Do deer eat liriope?
Do deer eat Liriope? Liriope might be hardy and easy to grow, but you need to know if deer might become a concern. In this article, we will talk about deer and their strange connection with the Liriope plant.
Liriope is an excellent evergreen groundcover, especially for areas where plants don’t usually thrive. They are tough, drought-resistant perennials that flourish in the full blast of the sun but can also work with deep shade. Compared to lawn grass, Liriope requires less water.
We love cultivating them for their vibrant multiple colors, making them great decorative additions to your garden. In spring, they develop strap-like green (variegated leaves), and then later in the summer, spikes of white or blue flowers.
By fall, the faded flowers become gorgeous blue-black berries. Besides their lovely color, they also have a sweet, pungent fragrance that fills the air.
Although Liriope is very hardy, you need to learn more about pests and diseases to look out for. When you live in a high deer population area, a good question to ask is – do deer eat Liriope?
Liriope as a deer-resistant plant
Typically, deer do not eat Liriope plants, especially the Aztec Glass (Liriope muscari ‘Aztec’) and Variegated Liriope (Liriope spicata Variegata) varieties. According to Rutgers Cooperative Extension, Liriope falls under the seldom severely damaged classification.
But many natives disagree. In truth, deer eat almost everything, even during the summer when there are no other lush vegetation to snack on. This also happens when you have young liriope shoots. It can also be the case in events of a high deer population.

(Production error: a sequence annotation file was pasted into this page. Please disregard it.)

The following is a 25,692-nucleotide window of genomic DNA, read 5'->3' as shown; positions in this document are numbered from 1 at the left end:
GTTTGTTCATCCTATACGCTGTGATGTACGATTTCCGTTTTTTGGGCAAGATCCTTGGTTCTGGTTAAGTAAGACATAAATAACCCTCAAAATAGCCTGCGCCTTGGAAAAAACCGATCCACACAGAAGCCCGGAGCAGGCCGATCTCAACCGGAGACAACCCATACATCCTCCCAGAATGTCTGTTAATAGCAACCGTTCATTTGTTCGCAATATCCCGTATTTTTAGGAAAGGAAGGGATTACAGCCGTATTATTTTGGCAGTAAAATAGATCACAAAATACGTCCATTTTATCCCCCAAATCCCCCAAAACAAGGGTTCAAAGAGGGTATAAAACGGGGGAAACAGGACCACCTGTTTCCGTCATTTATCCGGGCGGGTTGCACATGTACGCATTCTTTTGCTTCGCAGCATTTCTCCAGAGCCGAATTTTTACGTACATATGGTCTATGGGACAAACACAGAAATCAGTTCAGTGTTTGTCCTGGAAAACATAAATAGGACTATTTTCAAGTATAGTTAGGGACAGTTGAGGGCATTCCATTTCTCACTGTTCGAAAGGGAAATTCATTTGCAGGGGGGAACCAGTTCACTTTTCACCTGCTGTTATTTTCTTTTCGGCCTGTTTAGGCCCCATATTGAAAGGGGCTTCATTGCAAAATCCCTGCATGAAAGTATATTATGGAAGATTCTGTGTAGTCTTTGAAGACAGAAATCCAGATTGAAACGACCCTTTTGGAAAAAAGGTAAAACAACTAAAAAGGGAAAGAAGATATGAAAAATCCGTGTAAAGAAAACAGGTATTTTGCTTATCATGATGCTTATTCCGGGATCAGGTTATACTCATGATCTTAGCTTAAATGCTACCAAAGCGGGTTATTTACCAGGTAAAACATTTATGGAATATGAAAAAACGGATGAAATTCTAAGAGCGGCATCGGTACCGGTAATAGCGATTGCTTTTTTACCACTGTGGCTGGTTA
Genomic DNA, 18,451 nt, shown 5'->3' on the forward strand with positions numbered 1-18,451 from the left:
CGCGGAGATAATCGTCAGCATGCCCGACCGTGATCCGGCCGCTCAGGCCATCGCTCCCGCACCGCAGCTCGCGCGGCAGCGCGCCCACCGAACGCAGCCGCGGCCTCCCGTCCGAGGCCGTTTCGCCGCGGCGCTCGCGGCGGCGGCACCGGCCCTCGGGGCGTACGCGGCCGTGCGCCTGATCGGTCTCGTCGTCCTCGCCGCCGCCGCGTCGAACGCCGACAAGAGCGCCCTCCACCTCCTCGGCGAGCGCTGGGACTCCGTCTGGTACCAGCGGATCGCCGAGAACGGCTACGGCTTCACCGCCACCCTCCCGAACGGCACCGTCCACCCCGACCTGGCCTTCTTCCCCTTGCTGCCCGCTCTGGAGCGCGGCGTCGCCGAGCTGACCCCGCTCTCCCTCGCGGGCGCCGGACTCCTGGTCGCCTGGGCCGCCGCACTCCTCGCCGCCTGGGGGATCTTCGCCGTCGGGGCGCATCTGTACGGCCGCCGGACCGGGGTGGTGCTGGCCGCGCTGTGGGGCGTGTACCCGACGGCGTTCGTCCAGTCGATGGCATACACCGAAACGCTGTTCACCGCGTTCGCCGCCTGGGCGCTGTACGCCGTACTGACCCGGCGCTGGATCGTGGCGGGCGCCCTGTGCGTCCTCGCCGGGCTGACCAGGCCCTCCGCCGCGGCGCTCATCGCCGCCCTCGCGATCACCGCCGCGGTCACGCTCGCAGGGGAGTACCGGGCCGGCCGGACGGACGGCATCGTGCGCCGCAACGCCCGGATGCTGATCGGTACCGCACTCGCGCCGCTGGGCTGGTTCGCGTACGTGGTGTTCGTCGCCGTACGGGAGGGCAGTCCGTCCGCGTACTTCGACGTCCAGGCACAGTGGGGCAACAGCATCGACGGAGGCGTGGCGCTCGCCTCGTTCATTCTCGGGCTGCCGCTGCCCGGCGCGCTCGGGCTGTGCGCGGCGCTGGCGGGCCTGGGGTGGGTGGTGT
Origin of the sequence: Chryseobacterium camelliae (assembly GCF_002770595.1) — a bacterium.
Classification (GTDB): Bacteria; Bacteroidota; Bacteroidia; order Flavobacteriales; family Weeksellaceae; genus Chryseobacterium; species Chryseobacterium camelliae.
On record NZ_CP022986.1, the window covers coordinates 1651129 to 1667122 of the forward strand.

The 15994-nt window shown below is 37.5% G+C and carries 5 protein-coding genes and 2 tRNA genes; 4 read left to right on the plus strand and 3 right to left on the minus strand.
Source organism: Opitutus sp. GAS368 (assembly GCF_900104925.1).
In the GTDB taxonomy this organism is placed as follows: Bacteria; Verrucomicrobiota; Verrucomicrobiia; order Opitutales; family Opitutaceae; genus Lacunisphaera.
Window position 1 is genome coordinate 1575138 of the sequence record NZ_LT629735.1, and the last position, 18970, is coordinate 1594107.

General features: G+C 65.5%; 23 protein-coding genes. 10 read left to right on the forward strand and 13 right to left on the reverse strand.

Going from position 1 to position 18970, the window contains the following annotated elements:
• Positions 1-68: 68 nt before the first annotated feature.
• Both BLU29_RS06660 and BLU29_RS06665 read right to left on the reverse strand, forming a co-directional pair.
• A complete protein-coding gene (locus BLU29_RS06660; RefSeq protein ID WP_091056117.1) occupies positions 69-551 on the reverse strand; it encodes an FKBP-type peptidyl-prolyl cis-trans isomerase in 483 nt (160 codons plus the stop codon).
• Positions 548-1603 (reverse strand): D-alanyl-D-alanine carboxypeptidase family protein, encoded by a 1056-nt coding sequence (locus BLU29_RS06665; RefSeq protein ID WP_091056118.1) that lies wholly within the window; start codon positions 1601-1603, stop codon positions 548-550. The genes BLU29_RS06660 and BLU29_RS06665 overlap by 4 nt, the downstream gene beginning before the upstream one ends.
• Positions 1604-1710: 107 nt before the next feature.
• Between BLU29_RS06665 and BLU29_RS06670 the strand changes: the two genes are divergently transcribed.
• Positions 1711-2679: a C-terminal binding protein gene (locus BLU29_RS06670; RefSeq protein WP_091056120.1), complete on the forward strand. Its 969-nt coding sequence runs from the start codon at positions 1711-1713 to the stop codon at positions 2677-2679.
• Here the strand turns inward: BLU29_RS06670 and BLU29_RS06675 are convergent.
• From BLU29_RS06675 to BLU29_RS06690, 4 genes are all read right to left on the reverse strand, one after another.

You may quickly identify deer activity in your garden by checking for thorn twigs and branches alongside deer footprints. Their droppings can also help you determine if you have a deer problem, but it is easy to mistake them for rabbit droppings.
However, the most popular time deer can eat your liriope plants is in winter. At such times, other palatable choices become scarce.
Nevertheless, you can add other perennial ground cover plants to make it more challenging for deer to use your landscape as a buffet spot. They include geranium, blue fescue, lilyturf, bugleweed, creeping myrtle, allegheny spurge, northern sea oats, deadnettle, lamb’s ears, emerald gaiety, and yellow loosestrife
If not deer, what may be eating your Liriope?
Just as deer sometimes eat liriope plants, rabbits can also nibble on them, especially when they are young.
But once your liriope plants exceed their first year and begin to thicken, they will leave it alone. Therefore, you need to protect your young liriope plants from deer and rabbits, especially in the first year.
A short fence may work for rabbits, but a higher one of about 10 feet is vital to keep deer out. Again, you can consider spraying deer and rabbit repellents. Off-course, you can prepare some at home but opt for commercial repellents for a more effective result.
We also recommend that you rotate repellents to prevent deer from becoming familiar with them.
Do deer eat Liriope? No, they don’t eat liriope plants under normal circumstances. But no plant is entirely deer-proof. Deer can eat the liriope plants when they cannot find anything else or areas with high deer pressure. Therefore, you need to combine deer strategies such as fencing and repellents to keep them out.